President Donald Trump's 2019 budget recommendation to Congress called for several changes to the Medicare program, including achieving savings through accountable care organizations (ACOs).
The Trump administration released the 2019 fiscal year budget plan on February 12. Even though the President proposes the budget for the federal government, Congress controls spending and must pass appropriations funding legislation.
The 2019 presidential budget includes a number of proposals that eliminate excessive spending and distortionary payment incentives without harming beneficiaries' access to care or altering covered items and services. It refines reimbursement for uncompensated and post-acute care, reforms competitive bidding for durable medical equipment, and eliminates higher out-of-pocket costs and unnecessarily high payments for services delivered at off-campus, hospital-owned physician offices. In addition, the budget proposal would establish a new exception to the physician self-referral law for arrangements that arise due to participation in Advanced Alternative Payment Models. In addition, the budget proposes to establish a prior authorization program for high utilization practitioners of radiation therapy, therapy services, advanced imaging, and anatomic pathology services.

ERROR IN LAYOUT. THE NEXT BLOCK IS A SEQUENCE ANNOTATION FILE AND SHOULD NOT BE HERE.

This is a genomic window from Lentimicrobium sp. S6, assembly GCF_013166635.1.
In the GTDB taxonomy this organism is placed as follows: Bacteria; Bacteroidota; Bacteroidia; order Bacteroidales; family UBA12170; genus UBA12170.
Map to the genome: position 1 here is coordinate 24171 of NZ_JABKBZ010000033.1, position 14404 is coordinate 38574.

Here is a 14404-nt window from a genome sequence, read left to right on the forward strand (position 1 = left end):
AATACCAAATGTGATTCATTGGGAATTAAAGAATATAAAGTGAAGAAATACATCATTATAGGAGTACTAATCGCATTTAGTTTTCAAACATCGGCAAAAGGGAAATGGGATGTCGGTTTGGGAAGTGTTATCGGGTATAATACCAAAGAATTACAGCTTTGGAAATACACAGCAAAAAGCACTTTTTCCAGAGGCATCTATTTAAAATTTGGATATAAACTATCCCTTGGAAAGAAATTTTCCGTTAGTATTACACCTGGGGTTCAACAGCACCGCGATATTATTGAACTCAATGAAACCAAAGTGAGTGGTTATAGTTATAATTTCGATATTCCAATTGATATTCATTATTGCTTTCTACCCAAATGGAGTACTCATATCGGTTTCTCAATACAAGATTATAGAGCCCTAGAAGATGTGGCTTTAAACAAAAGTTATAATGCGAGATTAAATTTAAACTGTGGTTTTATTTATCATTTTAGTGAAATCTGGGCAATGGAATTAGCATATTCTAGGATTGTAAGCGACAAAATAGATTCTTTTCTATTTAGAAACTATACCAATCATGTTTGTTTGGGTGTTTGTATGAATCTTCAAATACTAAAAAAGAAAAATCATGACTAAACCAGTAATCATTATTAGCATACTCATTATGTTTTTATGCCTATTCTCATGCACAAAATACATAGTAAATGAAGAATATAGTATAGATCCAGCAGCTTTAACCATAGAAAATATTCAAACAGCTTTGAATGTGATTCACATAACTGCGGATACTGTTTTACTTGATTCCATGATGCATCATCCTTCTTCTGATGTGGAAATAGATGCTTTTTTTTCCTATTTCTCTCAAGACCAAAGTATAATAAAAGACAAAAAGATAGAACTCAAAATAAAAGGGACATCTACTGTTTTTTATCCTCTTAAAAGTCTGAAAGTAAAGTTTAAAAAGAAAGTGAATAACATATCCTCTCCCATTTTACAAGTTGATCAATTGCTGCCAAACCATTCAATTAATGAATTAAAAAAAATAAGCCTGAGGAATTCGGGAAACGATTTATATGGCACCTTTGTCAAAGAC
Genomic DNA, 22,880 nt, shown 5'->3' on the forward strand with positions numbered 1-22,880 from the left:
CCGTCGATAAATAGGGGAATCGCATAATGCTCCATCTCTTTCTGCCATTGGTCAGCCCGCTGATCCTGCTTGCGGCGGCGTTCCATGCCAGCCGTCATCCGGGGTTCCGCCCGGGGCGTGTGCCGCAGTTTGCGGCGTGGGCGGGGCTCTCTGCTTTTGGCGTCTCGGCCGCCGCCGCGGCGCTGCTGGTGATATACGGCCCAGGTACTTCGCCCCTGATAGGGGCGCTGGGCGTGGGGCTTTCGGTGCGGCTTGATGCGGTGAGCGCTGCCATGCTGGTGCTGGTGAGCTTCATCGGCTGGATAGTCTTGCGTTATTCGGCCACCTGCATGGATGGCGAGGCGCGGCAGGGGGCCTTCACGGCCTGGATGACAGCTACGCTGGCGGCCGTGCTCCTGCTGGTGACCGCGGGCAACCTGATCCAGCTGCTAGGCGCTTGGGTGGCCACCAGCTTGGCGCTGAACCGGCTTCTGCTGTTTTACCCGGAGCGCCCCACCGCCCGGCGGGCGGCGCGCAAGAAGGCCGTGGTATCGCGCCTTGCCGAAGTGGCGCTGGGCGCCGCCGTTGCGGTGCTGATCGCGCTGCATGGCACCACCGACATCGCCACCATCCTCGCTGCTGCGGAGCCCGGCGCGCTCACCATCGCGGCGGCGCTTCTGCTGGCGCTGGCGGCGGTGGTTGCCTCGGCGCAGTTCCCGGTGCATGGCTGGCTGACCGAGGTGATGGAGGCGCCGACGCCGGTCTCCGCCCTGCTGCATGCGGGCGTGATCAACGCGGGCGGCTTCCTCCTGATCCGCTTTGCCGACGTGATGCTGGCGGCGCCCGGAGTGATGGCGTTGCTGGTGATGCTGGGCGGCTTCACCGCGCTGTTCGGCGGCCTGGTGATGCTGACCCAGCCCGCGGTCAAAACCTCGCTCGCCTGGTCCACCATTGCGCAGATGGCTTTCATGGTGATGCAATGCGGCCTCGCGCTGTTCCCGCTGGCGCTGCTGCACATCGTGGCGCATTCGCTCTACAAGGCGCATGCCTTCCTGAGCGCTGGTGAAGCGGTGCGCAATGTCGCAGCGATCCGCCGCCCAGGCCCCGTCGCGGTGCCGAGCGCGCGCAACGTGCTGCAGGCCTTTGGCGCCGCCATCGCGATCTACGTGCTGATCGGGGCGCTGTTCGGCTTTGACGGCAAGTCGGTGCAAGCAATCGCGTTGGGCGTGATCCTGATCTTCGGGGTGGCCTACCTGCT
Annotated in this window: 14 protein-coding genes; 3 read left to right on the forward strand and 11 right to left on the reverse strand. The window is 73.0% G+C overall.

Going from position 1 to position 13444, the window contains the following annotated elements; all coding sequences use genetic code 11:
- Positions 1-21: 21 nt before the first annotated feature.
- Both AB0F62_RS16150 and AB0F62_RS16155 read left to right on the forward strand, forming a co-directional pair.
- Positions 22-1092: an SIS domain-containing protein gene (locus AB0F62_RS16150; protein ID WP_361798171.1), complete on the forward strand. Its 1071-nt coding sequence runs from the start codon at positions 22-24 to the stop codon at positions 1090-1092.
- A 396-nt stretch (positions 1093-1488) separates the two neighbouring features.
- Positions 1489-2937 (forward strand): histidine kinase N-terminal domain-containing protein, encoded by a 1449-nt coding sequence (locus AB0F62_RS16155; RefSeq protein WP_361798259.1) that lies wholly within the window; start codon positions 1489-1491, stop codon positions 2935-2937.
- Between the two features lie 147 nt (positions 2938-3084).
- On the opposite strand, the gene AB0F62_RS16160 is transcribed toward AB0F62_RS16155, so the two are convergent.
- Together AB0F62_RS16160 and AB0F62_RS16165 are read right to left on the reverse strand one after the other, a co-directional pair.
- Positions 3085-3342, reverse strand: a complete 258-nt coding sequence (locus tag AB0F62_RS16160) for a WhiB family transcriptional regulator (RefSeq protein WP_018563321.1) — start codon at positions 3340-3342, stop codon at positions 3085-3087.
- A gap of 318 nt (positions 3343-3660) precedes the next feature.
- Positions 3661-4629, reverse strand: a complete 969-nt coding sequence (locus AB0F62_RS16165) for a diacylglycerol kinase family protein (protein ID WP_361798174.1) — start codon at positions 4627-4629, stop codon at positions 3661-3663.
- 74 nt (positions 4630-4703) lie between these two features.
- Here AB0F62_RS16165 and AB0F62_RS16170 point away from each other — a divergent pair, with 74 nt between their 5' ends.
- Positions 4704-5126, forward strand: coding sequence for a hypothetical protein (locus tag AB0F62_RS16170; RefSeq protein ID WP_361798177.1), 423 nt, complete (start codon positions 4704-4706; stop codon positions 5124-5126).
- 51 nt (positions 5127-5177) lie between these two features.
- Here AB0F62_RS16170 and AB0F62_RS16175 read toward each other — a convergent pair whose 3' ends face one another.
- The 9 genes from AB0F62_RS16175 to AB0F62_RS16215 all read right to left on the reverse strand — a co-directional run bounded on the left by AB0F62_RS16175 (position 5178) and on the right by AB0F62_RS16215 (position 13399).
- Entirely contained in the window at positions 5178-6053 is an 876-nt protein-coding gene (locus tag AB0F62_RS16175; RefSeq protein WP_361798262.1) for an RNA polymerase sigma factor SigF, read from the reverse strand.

The ACO savings are to broaden the set of primary care providers to include nurse practitioners and physician assistants so that more patients could be moved to ACOs without limiting access to primary care. It also seeks to empower patients to work directly with providers in their ACO.
STATLINE will continue to report on the president's proposed budget and Congress's final appropriation legislation.
Upcoming Webinar: Policy Meeting 101—What to Know Before You Go
Wednesday, April 4, 2018 1:00 PM ET/ Noon CT
If you are one of the many pathologists concerned about practice or patient care implications from emerging policies and regulations, join us in this 60 minute webinar to learn the most effective ways you can ensure your voice is heard in Washington on issues that matter to you.
Get the basics on how Congress works, why grassroots advocacy matters, and the unique advocacy resources and support the CAP provides for members. Gain insight on best practices and understand the difference you can make by engaging with your colleagues in protecting scope of practice and the quality of care for patients.
Already registered to attend this year’s Policy Meeting? This is a great webinar for CAP members who are attending the Policy Meeting, especially those attending for the first time, as you’ll gain a general understanding of grassroots advocacy before you arrive in Washington.
Whether you are DC bound or looking to get involved in your district, you’ll want to hear from experienced advocates Donald Karcher, MD, FCAP, Chair of the Committee of Government and Professional Affairs, Joe Saad, MD, FCAP, Federal and State Affairs Committee Chair, and moderator Michael Giuliani, CAP Advocacy Senior Director.